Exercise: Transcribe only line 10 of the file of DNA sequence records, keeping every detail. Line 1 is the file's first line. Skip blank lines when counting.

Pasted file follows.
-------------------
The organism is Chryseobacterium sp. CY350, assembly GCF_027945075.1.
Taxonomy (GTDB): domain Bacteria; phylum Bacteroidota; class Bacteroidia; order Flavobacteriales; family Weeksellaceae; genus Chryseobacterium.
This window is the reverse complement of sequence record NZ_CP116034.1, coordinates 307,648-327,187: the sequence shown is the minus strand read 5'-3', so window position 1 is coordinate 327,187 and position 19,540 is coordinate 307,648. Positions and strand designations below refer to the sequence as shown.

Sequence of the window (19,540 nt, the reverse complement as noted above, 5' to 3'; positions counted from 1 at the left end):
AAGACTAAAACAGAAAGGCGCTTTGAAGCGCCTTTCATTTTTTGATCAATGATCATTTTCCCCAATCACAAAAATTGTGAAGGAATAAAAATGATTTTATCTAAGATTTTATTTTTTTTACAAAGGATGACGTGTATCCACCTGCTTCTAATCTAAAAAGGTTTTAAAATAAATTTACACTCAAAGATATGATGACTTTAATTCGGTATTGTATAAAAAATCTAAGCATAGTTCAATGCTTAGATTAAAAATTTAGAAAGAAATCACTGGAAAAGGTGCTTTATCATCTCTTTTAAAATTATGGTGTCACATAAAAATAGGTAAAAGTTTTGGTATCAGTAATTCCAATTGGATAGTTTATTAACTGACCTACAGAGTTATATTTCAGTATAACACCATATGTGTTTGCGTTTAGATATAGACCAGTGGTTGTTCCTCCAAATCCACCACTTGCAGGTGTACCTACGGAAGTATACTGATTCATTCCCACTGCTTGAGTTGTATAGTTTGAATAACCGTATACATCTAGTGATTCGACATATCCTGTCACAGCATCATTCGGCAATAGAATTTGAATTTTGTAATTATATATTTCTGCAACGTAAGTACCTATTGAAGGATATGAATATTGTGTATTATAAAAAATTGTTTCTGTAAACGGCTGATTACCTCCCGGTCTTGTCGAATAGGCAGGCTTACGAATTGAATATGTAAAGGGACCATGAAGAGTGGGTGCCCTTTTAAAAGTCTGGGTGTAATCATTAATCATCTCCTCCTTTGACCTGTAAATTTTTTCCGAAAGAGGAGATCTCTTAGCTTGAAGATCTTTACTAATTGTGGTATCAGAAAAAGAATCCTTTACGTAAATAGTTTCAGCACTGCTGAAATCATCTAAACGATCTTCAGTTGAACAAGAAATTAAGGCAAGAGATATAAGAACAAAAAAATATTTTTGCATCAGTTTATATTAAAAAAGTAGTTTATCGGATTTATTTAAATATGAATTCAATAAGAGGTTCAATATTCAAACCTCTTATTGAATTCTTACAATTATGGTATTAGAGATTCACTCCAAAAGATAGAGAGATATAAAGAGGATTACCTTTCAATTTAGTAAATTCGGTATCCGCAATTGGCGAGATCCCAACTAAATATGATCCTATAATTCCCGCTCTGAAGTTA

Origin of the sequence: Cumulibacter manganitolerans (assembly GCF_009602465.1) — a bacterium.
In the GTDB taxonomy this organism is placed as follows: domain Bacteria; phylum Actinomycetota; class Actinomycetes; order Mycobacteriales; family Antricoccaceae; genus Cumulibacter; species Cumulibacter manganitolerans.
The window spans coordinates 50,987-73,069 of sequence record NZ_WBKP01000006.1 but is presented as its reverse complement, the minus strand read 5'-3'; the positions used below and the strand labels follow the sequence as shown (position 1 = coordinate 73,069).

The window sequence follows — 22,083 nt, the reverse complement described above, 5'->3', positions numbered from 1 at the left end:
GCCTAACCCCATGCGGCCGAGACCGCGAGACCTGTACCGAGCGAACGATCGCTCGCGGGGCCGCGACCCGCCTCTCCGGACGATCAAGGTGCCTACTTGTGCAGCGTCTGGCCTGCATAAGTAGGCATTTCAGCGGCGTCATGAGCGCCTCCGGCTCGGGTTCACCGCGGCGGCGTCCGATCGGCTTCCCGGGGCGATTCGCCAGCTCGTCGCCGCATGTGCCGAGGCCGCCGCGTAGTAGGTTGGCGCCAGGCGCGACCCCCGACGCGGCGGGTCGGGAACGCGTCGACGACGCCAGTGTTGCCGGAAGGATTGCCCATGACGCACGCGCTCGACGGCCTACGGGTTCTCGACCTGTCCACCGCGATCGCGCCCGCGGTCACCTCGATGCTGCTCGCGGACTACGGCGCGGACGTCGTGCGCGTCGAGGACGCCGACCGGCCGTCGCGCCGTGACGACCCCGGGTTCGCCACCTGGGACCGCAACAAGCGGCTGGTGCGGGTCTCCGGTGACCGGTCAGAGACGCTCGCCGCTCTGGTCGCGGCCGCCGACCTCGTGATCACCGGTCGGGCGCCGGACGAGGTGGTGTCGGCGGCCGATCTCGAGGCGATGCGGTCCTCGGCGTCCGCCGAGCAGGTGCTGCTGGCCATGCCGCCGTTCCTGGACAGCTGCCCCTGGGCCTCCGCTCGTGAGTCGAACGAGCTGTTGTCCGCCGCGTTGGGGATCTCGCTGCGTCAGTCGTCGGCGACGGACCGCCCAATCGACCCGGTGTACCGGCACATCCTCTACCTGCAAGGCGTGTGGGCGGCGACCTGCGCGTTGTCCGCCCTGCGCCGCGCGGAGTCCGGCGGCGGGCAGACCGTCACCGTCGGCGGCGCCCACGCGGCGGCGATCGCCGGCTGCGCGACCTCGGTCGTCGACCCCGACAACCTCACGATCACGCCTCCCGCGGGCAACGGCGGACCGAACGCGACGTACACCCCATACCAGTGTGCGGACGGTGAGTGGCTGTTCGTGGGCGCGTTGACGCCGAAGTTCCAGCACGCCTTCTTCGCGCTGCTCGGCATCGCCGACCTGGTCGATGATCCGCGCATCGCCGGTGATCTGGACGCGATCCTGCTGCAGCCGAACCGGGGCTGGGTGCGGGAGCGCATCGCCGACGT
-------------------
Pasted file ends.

GCCTAACCCCATGCGGCCGAGACCGCGAGACCTGTACCGAGCGAACGATCGCTCGCGGGGCCGCGACCCGCCTCTCCGGACGATCAAGGTGCCTACTTGTGCAGCGTCTGGCCTGCATAAGTAGGCATTTCAGCGGCGTCATGAGCGCCTCCGGCTCGGGTTCACCGCGGCGGCGTCCGATCGGCTTCCCGGGGCGATTCGCCAGCTCGTCGCCGCATGTGCCGAGGCCGCCGCGTAGTAGGTTGGCGCCAGGCGCGACCCCCGACGCGGCGGGTCGGGAACGCGTCGACGACGCCAGTGTTGCCGGAAGGATTGCCCATGACGCACGCGCTCGACGGCCTACGGGTTCTCGACCTGTCCACCGCGATCGCGCCCGCGGTCACCTCGATGCTGCTCGCGGACTACGGCGCGGACGTCGTGCGCGTCGAGGACGCCGACCGGCCGTCGCGCCGTGACGACCCCGGGTTCGCCACCTGGGACCGCAACAAGCGGCTGGTGCGGGTCTCCGGTGACCGGTCAGAGACGCTCGCCGCTCTGGTCGCGGCCGCCGACCTCGTGATCACCGGTCGGGCGCCGGACGAGGTGGTGTCGGCGGCCGATCTCGAGGCGATGCGGTCCTCGGCGTCCGCCGAGCAGGTGCTGCTGGCCATGCCGCCGTTCCTGGACAGCTGCCCCTGGGCCTCCGCTCGTGAGTCGAACGAGCTGTTGTCCGCCGCGTTGGGGATCTCGCTGCGTCAGTCGTCGGCGACGGACCGCCCAATCGACCCGGTGTACCGGCACATCCTCTACCTGCAAGGCGTGTGGGCGGCGACCTGCGCGTTGTCCGCCCTGCGCCGCGCGGAGTCCGGCGGCGGGCAGACCGTCACCGTCGGCGGCGCCCACGCGGCGGCGATCGCCGGCTGCGCGACCTCGGTCGTCGACCCCGACAACCTCACGATCACGCCTCCCGCGGGCAACGGCGGACCGAACGCGACGTACACCCCATACCAGTGTGCGGACGGTGAGTGGCTGTTCGTGGGCGCGTTGACGCCGAAGTTCCAGCACGCCTTCTTCGCGCTGCTCGGCATCGCCGACCTGGTCGATGATCCGCGCATCGCCGGTGATCTGGACGCGATCCTGCTGCAGCCGAACCGGGGCTGGGTGCGGGAGCGCATCGCCGACGT